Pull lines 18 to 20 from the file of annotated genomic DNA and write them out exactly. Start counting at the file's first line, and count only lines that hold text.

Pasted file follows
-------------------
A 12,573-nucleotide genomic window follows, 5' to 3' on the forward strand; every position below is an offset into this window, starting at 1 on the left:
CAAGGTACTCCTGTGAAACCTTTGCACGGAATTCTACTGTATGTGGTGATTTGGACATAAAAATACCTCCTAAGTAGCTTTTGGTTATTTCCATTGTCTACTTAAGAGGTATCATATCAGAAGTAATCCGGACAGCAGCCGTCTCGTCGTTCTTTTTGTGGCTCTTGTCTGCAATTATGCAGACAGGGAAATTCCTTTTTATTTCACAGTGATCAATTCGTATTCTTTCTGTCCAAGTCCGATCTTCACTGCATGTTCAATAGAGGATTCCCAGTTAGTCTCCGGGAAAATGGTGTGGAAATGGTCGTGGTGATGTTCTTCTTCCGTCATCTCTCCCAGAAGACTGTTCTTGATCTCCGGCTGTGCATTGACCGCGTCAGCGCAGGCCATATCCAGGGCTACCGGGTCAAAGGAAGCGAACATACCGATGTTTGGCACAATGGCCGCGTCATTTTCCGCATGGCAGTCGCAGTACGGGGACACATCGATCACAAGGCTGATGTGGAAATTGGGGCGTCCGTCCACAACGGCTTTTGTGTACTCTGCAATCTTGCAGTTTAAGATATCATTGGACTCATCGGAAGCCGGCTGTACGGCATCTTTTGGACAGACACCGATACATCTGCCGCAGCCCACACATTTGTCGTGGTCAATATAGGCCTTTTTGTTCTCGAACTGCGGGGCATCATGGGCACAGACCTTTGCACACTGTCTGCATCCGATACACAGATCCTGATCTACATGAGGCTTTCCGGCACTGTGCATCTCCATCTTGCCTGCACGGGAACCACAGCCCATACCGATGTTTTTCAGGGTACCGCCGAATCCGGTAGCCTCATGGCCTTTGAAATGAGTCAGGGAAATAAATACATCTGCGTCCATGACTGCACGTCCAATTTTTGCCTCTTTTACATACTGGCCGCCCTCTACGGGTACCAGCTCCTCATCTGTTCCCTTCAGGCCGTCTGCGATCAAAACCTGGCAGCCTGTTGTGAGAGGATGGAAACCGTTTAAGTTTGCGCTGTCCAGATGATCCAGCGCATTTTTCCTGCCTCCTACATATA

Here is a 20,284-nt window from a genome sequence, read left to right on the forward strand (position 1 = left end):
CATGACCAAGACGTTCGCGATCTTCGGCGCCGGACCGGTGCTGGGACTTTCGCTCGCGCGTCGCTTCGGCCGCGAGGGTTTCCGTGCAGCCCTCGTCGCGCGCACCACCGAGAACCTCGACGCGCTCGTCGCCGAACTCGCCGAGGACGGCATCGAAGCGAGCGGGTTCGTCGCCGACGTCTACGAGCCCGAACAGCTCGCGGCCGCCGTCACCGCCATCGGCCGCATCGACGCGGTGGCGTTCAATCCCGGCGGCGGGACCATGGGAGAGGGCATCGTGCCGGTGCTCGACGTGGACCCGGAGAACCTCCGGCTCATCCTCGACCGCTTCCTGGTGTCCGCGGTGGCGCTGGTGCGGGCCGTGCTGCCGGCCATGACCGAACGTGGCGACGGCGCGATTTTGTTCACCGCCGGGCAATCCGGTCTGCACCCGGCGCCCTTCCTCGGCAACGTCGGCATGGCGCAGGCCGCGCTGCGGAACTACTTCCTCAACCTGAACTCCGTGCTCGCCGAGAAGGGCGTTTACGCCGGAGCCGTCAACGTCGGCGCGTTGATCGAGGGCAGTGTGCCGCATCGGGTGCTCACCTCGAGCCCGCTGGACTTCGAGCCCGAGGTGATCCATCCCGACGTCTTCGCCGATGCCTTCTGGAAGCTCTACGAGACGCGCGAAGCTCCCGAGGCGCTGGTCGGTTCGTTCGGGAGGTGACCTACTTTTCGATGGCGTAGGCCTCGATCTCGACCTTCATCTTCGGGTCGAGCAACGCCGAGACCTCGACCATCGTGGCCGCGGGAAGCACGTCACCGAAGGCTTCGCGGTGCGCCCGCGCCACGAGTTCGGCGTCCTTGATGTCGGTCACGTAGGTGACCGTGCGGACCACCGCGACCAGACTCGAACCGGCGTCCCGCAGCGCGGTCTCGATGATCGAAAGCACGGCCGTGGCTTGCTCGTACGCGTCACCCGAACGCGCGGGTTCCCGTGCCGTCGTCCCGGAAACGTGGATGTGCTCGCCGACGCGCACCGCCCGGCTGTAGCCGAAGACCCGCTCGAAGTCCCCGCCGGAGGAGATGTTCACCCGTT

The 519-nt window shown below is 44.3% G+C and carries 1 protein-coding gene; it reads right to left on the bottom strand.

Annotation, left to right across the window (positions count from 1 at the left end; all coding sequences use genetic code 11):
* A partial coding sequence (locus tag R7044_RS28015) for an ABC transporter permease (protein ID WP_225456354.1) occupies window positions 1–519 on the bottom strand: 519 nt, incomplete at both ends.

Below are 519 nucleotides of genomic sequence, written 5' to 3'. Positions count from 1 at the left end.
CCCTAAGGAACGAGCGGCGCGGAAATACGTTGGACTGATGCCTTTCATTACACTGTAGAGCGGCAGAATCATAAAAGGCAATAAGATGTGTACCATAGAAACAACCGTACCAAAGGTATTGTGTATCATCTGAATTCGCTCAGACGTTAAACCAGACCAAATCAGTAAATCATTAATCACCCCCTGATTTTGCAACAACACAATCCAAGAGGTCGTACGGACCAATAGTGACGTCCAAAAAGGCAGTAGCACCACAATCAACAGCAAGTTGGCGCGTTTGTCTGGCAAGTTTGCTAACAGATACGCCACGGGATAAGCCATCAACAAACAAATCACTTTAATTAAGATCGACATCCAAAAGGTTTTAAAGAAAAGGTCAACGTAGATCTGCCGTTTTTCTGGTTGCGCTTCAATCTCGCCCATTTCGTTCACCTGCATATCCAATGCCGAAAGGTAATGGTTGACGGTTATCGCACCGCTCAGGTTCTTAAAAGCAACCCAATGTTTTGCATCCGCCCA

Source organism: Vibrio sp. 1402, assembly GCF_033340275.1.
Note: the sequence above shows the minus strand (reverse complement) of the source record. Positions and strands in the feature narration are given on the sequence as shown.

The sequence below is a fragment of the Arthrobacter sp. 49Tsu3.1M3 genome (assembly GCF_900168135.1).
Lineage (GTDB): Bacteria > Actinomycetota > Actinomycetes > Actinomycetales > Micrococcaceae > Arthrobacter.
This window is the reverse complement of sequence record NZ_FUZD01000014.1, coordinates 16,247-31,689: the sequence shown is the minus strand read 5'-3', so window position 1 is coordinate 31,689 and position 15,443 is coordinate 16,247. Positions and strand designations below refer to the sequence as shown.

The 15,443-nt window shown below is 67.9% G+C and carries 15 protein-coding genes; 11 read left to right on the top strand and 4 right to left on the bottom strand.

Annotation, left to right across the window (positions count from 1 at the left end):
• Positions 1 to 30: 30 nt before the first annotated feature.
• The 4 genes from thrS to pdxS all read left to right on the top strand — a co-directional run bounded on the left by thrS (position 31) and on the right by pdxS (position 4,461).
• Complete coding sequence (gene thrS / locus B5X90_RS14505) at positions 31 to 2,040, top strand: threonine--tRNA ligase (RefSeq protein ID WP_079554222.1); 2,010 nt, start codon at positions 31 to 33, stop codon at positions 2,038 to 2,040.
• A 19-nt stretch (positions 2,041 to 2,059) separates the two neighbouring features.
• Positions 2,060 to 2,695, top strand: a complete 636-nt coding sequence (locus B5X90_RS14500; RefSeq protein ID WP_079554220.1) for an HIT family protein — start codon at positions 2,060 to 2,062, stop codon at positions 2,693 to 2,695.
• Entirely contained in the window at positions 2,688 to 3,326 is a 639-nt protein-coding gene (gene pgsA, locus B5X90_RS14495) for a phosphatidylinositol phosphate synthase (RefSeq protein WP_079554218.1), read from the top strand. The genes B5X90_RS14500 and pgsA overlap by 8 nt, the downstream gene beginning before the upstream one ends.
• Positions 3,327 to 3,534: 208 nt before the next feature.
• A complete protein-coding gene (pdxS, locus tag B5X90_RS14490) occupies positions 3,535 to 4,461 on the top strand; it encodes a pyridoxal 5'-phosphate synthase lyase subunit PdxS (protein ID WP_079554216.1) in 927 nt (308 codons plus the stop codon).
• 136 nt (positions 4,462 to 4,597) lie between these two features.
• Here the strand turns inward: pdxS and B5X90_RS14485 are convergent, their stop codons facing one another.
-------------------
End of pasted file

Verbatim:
• The 4 genes from thrS to pdxS all read left to right on the top strand — a co-directional run bounded on the left by thrS (position 31) and on the right by pdxS (position 4,461).
• Complete coding sequence (gene thrS / locus B5X90_RS14505) at positions 31 to 2,040, top strand: threonine--tRNA ligase (RefSeq protein ID WP_079554222.1); 2,010 nt, start codon at positions 31 to 33, stop codon at positions 2,038 to 2,040.
• A 19-nt stretch (positions 2,041 to 2,059) separates the two neighbouring features.